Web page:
NEW YORK (The Deal) You may not be seeing George Zimmer, co-founder of Men's Wearhouse Inc. (MW), on television for much longer hawking his company's wares with the tagline "You're going to like the way you look. I guarantee it."
That's because the Houston-based retailer of men's clothing fired Zimmer, who co-founded the company in 1973.
The company said in a Wednesday statement that its "board expects to discuss with Mr. Zimmer the extent, if any, and terms of his ongoing relationship with the company."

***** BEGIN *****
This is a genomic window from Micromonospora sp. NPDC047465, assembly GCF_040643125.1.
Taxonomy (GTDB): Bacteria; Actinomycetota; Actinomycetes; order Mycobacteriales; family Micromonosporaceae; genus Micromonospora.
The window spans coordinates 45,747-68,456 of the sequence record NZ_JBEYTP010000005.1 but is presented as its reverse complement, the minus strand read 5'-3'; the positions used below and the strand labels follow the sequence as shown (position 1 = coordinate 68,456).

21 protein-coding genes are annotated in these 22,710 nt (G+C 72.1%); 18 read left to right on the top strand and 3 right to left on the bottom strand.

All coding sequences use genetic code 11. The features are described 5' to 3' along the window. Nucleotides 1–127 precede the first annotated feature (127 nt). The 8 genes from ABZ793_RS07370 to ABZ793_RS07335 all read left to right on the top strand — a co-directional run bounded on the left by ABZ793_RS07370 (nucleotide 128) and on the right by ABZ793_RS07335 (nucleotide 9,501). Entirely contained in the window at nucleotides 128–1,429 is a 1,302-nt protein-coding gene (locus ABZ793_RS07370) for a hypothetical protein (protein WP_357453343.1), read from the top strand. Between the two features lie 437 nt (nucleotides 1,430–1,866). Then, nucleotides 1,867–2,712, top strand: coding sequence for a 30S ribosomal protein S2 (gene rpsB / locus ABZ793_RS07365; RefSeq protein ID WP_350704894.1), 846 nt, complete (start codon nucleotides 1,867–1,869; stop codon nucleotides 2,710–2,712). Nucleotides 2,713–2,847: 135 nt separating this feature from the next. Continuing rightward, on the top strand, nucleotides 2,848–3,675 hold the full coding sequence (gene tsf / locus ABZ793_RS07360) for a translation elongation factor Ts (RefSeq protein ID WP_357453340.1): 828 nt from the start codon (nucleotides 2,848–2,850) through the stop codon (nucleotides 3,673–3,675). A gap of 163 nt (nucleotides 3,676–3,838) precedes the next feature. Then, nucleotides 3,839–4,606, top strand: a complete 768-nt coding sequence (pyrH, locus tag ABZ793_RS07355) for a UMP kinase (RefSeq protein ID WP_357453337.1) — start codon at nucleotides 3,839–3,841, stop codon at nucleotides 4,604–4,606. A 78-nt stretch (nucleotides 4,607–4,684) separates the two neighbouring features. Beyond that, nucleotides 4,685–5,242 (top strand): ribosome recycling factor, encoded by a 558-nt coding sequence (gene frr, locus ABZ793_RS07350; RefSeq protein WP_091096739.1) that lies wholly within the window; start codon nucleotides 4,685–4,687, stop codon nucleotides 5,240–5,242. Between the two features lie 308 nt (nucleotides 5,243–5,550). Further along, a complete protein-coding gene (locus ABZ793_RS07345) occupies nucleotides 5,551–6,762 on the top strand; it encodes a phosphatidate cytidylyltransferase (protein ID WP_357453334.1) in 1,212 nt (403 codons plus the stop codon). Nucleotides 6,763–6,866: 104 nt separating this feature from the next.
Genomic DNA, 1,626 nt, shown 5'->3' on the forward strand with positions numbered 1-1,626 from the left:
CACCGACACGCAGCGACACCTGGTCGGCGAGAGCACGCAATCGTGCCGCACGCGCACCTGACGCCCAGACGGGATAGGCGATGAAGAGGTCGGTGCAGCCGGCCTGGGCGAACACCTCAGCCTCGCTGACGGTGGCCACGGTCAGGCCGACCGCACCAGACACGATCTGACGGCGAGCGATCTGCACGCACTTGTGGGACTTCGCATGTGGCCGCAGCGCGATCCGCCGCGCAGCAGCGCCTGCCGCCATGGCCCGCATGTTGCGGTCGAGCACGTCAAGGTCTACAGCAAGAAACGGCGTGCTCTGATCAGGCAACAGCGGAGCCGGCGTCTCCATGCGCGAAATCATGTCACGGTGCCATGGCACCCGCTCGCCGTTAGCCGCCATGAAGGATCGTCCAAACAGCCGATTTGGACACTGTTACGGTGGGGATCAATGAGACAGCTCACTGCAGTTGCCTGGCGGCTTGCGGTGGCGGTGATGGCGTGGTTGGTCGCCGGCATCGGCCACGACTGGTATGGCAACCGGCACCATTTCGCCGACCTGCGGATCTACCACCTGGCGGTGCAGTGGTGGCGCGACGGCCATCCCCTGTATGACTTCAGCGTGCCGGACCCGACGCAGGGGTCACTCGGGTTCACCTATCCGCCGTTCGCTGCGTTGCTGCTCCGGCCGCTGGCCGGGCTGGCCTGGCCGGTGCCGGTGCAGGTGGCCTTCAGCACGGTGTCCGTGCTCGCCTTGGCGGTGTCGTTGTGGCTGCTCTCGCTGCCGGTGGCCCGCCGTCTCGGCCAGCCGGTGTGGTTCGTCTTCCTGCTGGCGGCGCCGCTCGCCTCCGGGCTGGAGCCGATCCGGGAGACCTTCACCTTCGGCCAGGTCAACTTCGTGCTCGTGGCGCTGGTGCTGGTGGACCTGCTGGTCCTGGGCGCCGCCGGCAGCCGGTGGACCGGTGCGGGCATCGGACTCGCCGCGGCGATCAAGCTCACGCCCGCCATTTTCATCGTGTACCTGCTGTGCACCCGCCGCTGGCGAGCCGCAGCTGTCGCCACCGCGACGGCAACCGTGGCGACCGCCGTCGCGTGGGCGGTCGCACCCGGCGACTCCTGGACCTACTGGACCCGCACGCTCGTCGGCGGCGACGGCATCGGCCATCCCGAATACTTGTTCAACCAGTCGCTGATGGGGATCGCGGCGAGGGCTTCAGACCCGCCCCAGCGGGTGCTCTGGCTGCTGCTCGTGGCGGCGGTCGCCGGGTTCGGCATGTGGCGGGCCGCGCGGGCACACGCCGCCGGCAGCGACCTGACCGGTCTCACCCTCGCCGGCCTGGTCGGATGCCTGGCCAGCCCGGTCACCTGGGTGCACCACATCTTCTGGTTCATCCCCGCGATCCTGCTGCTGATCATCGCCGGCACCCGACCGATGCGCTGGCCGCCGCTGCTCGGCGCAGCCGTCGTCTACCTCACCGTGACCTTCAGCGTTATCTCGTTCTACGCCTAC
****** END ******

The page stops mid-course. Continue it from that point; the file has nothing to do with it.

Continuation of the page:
Men's Wearhouse said it would postpone its annual shareholders meeting, which was also scheduled for Wednesday, so that shareholders could go ahead with electing board directors -- minus Zimmer.Zimmer told CNBC, in response to his firing: "Over the last 40 years, I have built MW into a multibillion-dollar company with amazing employees and loyal customers who value the products and service they receive at MW. Over the past several months I have expressed my concerns to the board about the direction the company is currently heading. Instead of fostering the kind of dialogue in the boardroom that has in part contributed to our success, the board has inappropriately chosen to silence my concerns through termination as an executive officer." Zimmer held a 3.81% stake in the company as of April 2012, according to data provided by Thomson Reuters. Men's Wearhouse hired investment bank Jefferies LLC in March to conduct a strategic review, including a potential sale, of its K&G retail unit. Comparable store sales at the unit had declined 5.7% year-over-year for the fourth quarter ended Feb. 2. But if other similar situations in the retail sector are any guide, a strategic review of a subsidiary can lead to a sale of the entire company. That's exactly what happened to Charming Shoppes Inc. (CHRS) after it hired Barclays plc in December 2011 to auction off its troubled Fashion Bug retail chain. Charming Shoppes was ultimately acquired by Ascena Retail Group Inc. (ASNA) for $890 million in May 2012. In some instances, a potential sale could be bolstered with the departure of a key executive or founder, clearing the way for a new owner or new management. Recently, True Religion Apparel Inc. (TRLG) ended up selling itself in May in a process handled by Guggenheim Securities LLC for $835 million to private equity firm TowerBrook Capital LP, but that was after its chief executive and co-founder Jeff Lubell stepped down in March.
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